That cycle stops with me

The red earth of Lamboo Station has been in Darrilyn’s blood for generations, but only recently has she been able to reclaim the right to manage it. 

Lamboo Station sits on Jaru country in The Kimberleys, spanning about 361,000 hectares of sandy soil, ghost gums and paperbarks.

When the white pastoralists first came to the area in the early 1900s, Darrilyn’s grandparents who were born and raised on the country ended up working for them. They watched their homeland be divvied up and handed to new white owners. 

But still they stayed on. In 1994, Lamboo was bought back by the (then) Aboriginal and Torres Strait Islander Commission (ATSIC) through the WA Aboriginal Lands Trust (ALT) and returned to Darrilyn’s family, the Ngunjiwirri people. 

Darrilyn remembers those initial years on Lamboo when the management was returned to her family. Things were tough, equipment was old and run-down and there wasn’t much money around. 

“Financially it meant we weren’t going to see a turnover for five to ten years,” she said. 

“And living out on the station we were 30 minutes out of Halls Creek so my parents, if they wanted to get groceries they’d drive 30 minutes and sometimes it meant going without and having to live off the land for a bit because vehicles were an issue in the early years.”

When she was only 17 years old, Darrilyn became a mother. Her life was thrown off kilter and future career plans were seriously put into question. 

“When I became a mum I just thought straight away ‘oh I’ve got to be a stay-at-home mum, career is over, I won’t be doing anything until this kid is 12’ or whatever.”

“Because you become a young mum in this community and the norm is that, since you’re a mum, you just don’t have to work, you can live off Centrelink.”

It was her Grandfather who changed this mindset.

“He came in and said ‘so what, you’re a young mum, that doesn’t mean life ends there.’”

“I think, because he believed in me so much, it started making me believe in myself. Believing that, even as a mum, as a woman, you still can do things. Anything’s possible. If you’re badly passionate about something, nobody should stop you from it.”

This belief held her in good stead. Originally, while Darrilyn’s uncles managed Lamboo, she was the only woman working on the station amongst ten to twenty men.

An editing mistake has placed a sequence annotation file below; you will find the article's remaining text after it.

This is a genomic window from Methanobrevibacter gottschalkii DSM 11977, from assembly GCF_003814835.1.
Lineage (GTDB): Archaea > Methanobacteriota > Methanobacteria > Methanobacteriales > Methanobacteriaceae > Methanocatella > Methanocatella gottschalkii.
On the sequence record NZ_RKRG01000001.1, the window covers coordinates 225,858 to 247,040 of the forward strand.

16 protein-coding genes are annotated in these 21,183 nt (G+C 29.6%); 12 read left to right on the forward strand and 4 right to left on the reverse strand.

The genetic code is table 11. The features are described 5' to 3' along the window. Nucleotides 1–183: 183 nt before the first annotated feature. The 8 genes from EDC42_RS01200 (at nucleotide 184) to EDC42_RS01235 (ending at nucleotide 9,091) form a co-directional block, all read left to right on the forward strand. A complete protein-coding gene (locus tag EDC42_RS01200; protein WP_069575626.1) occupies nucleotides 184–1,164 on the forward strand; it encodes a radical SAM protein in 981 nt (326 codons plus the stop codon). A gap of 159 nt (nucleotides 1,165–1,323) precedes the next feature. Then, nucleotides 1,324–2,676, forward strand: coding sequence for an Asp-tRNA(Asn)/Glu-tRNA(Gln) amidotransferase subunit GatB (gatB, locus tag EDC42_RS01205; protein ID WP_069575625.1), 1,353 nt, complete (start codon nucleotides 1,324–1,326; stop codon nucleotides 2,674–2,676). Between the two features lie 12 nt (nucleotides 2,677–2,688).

Since taking over the management in the past three years, Darrilyn has made a conscious effort to employ both men and women, but will continue to hire an Indigenous-only crew. 

“I’m lucky because my family story is very unique, it’s different, I don’t have another friend in this town that I can relate to,” she said, when asked about this decision.

“Both my grandparents were introduced into agriculture from a very young age so, when I grew up, it was kind of easy because I grew up learning it. Whereas I think of a lot of my friends, they didn’t have that, I still have family living on our own country, whereas others were taken from their country.”

“But I’m also in a position where I can see that we could have a different kind of conversation,” she said.

“One where I’m acknowledging that it might not be every family story, but I’m able to support them and see what I can do to be able to influence them back into that space, or find a way within agriculture to say ‘this is what I feel is culturally appropriate’ or can engage to bring in other Aboriginal people or find the right people to have conversations and to start something in their own communities.”

“And we talk about, and you hear about it in the media, the talk about the traumatic cycle, intergenerational trauma. I feel like, you know, that cycle stops with me.”

Darrilyn’s story can be listened to on your favourite podcast platform under ‘Humans of Agriculture – That cycle stops with me’.

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